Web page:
Following Elio Motors: Why Less Makes More

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Elio Motors car

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As any a hard-eyed cynic might say, “You gets what ‘yer pay for”; and while this sentiment appears to be accurate more times than not, occasionally the inverse holds true, and particularly in the case of the new Elio three-wheeled reversie.

Now, at the outset, I have to say that I think when it comes to designing modern auto products, Paul Elio is a pretty smart guy – he figured out a way to finally resolve today’s ‘customer-value versus final-price’ riddle.

Figure it this way: he’s packed all of today’s auto amenities into a tadpole roller that takes up about half of the overall space of a traditional four-wheeler. On top of that, his car provides for all-weather climate protection for driver and passenger, leverages a driving process that harbors the past yet suggests the future, runs at highway speeds, and avoids all the environmental claptrap regarding ‘sustainability’, by only requiring a sip of fuel to get from here to there and back.

Then, in addition to all of that customer comfort, he’s also established an all-in sales price point that is four times less than an average home down payment, and at least one and a half times less than the average auto loan down payment.

Now, how he has managed to put all of this together remains to be seen from a manufacturing cost perspective. We’ve reached out to the company for comment, but received no response to our query yet. Nevertheless, some of the more obvious less costly elements occur in a simple technical ‘look-around.’ For example:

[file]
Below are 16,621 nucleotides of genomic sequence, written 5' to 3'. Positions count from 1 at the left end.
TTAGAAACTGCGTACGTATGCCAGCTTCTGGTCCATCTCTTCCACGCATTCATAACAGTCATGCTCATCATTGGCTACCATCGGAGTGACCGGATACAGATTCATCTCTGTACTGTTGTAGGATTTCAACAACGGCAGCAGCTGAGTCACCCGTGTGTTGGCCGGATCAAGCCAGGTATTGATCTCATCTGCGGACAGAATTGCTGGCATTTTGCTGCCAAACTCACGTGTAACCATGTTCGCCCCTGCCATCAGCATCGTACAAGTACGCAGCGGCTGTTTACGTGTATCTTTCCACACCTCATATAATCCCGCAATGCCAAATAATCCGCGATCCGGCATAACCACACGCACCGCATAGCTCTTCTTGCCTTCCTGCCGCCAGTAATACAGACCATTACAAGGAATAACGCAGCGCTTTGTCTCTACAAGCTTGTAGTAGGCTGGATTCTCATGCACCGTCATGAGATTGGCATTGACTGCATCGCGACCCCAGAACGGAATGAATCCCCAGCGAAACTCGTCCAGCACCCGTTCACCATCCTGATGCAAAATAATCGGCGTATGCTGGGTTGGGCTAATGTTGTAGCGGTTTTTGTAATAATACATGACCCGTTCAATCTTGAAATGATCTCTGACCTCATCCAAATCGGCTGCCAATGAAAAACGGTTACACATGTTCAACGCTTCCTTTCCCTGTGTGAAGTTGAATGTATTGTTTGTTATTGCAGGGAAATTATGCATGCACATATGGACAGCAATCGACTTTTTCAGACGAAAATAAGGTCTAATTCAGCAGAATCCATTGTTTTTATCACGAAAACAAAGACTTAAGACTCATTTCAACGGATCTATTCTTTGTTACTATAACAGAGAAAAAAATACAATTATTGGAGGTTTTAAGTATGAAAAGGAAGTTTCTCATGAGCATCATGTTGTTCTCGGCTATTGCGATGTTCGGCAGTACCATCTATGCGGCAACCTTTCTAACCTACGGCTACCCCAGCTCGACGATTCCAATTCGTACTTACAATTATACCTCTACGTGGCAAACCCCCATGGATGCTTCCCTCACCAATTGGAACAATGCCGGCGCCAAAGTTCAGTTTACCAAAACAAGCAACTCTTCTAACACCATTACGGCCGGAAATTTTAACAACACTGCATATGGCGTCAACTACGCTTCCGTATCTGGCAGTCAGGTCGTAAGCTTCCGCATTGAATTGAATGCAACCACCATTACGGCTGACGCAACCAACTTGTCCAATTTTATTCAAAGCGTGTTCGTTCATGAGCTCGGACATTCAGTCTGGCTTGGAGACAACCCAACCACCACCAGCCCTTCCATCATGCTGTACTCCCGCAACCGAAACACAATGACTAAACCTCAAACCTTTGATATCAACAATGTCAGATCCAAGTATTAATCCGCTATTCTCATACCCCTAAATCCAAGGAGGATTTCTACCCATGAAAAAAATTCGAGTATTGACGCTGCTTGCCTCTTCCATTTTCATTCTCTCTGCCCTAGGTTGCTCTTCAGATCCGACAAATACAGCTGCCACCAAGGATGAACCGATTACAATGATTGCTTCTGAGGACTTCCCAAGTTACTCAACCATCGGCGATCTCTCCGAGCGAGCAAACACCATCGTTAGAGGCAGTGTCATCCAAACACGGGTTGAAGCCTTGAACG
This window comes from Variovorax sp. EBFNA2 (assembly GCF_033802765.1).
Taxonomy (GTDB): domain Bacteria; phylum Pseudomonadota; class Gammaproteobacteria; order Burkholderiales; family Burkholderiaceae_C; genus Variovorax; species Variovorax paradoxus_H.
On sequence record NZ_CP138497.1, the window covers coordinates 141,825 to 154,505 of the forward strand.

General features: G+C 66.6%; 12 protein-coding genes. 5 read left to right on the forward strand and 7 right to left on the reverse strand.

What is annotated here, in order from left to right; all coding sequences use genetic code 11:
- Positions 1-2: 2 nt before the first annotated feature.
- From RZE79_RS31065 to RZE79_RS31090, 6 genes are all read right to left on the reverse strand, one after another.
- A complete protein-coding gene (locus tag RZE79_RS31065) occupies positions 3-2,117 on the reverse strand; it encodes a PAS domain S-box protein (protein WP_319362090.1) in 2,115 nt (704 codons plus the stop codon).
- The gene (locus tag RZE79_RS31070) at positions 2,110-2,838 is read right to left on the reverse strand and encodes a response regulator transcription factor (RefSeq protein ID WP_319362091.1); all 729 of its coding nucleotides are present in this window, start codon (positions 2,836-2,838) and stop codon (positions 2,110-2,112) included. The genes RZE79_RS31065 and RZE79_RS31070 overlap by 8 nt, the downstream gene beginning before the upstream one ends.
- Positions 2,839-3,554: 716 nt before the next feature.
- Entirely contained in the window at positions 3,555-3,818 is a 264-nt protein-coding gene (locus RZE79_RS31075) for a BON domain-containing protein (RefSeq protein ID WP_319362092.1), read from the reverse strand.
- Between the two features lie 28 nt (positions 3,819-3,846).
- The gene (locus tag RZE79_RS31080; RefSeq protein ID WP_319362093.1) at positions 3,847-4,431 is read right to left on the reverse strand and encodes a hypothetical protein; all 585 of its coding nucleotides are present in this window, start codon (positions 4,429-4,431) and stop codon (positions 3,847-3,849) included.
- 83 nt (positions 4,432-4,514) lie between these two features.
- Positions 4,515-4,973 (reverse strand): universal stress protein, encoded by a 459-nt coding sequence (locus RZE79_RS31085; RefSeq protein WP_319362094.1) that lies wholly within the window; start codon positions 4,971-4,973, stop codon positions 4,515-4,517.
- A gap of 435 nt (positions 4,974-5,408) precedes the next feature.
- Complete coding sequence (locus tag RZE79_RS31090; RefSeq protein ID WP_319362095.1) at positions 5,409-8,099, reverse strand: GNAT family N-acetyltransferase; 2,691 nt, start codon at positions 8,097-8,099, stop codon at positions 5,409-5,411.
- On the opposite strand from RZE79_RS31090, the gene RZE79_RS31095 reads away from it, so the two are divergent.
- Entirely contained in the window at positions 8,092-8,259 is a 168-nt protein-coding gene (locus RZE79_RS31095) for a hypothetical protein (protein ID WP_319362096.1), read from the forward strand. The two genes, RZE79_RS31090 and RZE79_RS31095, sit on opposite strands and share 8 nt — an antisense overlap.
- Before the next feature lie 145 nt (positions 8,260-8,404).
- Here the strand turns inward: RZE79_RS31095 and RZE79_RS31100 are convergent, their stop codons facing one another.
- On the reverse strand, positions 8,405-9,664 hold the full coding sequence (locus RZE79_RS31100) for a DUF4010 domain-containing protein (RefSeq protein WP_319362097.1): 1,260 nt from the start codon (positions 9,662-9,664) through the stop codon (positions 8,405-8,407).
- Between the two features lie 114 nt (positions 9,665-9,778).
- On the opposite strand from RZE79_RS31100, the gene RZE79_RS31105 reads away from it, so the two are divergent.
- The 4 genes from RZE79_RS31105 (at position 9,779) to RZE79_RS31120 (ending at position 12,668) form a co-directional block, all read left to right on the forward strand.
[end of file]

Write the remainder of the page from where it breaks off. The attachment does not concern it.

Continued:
• The Elio is driven by a IAV three-cylinder engine. The engine itself is therefore much less expensive to design and manufacturer.
  • The elimination of ‘one whole corner’ of the car’s suspension also reduces the car’s overall manufacturing cost.
  • The overall size of the package itself both inside and outside, reduces overall cost by minimizing raw and/or finished materials for the production of interior/exterior fascias, body panels, seats, the single side-door assemblies, reduced lighting, seats etc.


Granted, this is only what we’re able to discern by looking at drawings, static images and videos, but regardless the car still makes more sense than an entire shelf of Polly’s pies; and to be direct, that’s a whole lot of pies indeed.

So, even though many skeptics continue to assert that the Elio won’t sell as advertised once it finally starts its production run, I wouldn’t bet against the company. Because when it comes to this design, and this price, someone at the company clearly has his/her/their heads screwed on right; and more’s the better for the rest of us.

  • Rick Carlton

    Rick Carlton has worked as a journalist, writer, researcher, editor, publisher and technologies professional for many years. His bylines have appeared in a host of domestic/international newspaper, magazine and online outlets including; The Auto Channel, Finland’s Teknikan Maalma, Unilever’s The Adrenalist, The Tribune Newspapers, The Austin Business Journal, Crutchfield Labs Research, Crowdfunding Guide and National Business Media’s magazine group. In addition to his publishing career, he served as a C-Level executive/consultant for a wide-range of private and public sector companies, and also taught as a professional instructor within the Coastline Community and Cerritos College systems. He has also served as a press/media consultant for a range of professional motorsports organizations including work for Diamond Rio Racing (NASCAR), Taylor Racing (ARCA), Jimmy Wellman Racing (NASCAR), and others.

What do you think? Leave a comment!